An observer’s notes: After Gaza
COM’s Bob Zelnick writes
This story was published on BU Today October 14, 2005.
An award-winning former ABC News correspondent, College of Communication journalism professor and department chair Bob Zelnick spent most of August in the Middle East, where he witnessed the Israeli withdrawal from Gaza. He is writing a book on the withdrawal and its political fallout. The author of several books, his writing is widely published in newspapers, magazines, and scholarly journals. During his 21 years at ABC News, he was the network’s correspondent in Moscow and Tel Aviv.
Any conceivable purpose Ariel Sharon may have had in withdrawing unilaterally from the Gaza Strip has been more than met. With the removal of 1.4 million Palestinians from Israeli rule, demographic trends no longer appear so threatening. U.S. pressure on Israel has dissipated, leaving Sharon free to locate parts of his security fence in the heart of the West Bank, put new barriers in the way of Palestinian access to Jerusalem, and tinker with larger settlements in ways that suggest permanence.
To the consternation of those like Hanan Ashwari, a familiar female voice of Palestinian travail, this means no discernible end to the intrusive occupation. “You are building walls surrounding whole communities and villages,” she complained. “You’re imprisoning people. You’re stealing our horizon. You’re turning the West Bank into a prison. It’s horrible! It’s ugly!”
Meanwhile, Israel’s international standing has improved, with successful diplomatic forays to France, Pakistan, and the United Nations. If not quite in the “formaldehyde” predicted by Sharon advisor Dov Weisglass, the unloved Road Map plan for peace, with its three-stage plan for Palestinian statehood, remains on hold while Abu Mazen and his Palestinian Authority mates grope for answers to the political and military threats posed by the terrorist Hamas movement.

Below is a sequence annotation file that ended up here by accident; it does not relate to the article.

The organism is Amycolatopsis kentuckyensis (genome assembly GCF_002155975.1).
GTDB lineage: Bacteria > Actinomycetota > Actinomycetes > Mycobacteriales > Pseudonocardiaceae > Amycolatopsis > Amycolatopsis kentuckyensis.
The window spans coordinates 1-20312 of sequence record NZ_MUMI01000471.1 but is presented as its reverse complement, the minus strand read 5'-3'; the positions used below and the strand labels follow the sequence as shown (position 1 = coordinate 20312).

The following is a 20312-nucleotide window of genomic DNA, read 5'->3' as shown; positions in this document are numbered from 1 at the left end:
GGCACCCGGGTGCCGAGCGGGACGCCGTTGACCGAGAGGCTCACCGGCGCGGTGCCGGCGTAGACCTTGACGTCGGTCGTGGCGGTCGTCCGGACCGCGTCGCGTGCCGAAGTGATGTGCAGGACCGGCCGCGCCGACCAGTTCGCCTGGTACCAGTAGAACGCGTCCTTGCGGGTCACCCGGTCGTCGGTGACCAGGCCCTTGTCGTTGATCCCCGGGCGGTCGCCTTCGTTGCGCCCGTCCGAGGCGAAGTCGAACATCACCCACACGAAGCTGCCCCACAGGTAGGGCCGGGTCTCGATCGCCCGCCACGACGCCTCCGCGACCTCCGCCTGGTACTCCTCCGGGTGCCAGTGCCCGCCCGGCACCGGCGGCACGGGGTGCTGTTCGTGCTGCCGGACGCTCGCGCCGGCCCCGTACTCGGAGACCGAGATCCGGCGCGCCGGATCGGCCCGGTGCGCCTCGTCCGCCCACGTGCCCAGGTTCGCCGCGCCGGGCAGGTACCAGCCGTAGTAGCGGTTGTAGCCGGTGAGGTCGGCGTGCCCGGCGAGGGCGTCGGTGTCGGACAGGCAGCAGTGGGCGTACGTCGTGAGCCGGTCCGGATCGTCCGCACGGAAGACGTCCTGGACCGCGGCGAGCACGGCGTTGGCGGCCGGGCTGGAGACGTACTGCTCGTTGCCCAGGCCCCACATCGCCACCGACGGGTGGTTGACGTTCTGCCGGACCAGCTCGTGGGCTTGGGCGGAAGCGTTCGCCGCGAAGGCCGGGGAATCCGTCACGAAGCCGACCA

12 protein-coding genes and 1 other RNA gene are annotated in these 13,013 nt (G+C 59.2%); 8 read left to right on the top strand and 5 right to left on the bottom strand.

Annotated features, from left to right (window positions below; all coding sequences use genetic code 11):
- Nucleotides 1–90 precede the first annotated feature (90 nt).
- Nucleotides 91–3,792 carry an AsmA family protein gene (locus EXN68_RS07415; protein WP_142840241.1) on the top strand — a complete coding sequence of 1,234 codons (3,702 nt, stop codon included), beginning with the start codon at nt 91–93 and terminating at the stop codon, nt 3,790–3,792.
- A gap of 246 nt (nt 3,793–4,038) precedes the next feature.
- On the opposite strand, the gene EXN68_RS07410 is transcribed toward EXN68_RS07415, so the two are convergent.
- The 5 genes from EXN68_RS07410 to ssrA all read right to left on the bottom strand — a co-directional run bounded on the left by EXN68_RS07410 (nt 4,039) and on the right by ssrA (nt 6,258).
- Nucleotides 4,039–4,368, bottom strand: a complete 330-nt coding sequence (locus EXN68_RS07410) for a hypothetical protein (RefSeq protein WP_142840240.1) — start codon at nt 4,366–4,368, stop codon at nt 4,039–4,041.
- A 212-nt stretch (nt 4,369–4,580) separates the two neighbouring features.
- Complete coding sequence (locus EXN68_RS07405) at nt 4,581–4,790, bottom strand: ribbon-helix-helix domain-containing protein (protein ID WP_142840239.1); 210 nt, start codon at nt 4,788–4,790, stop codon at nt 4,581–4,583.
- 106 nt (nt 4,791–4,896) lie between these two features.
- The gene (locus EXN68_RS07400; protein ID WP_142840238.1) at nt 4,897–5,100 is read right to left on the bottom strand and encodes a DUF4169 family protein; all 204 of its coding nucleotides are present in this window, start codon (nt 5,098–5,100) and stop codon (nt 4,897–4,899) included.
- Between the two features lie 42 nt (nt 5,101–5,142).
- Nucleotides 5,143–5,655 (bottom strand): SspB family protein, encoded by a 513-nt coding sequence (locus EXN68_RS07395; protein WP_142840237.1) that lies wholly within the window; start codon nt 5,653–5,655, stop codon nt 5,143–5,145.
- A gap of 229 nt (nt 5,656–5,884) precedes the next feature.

One can understand Sharon’s deputy prime minister, Ehud Olmert, calling the pullout “the most significant and meaningful political development in 40 years.” Analysts who said Intifada II had destroyed Israel’s political center were wrong, he continued. “By pulling out and dismantling settlements, we signal what the direction of this choice is, which is to give up the greater Israel for the sake of keeping a Jewish democratic state.”
Meanwhile, centrist Palestinian leaders are increasingly frustrated and bitter. After virtually destroying PA security forces during the fighting, Israel now refuses to permit those forces to rearm, making it nearly impossible for Abu Mazen to tackle Hamas, even were he so inclined. “They are tying my hands,” complained top PA negotiator Saeb Erakat. “They are tying my legs. They are throwing me into the ocean. ‘Hey Congress, look at them! They’re not swimming! They are no partner!’ ”
Had Hamas chosen this moment to renounce terrorism and to commit itself exclusively to political competition, Israel might have responded positively. Instead, its leaders chose to interpret the pullout as vindication of their armed struggle, pledging to renew efforts to eradicate the Jewish state. Hence, no breakthroughs appear imminent.
Unilateral disengagement, together with the security fence, was a plan initially proposed by left-of-center Laborites and opposed by Sharon. Now former Labor Prime Minister Ehud Barak, defeated by Sharon after the collapse of Camp David, has a new idea: “I would invite the international community to take a mandate over the collapsing Palestinian Authority to help them prepare themselves for proper statehood. They can’t do it alone.”
The Barak plan would, of course, require Palestinian consent. And it could not be implemented without a substantial Israeli withdrawal from the West Bank. This would worry many military strategists who argue that a strong ground presence is needed to acquire counterterrorism intelligence. But with keen rewards to date from the Gaza pullout, Sharon, or his successor, might just find it tempting.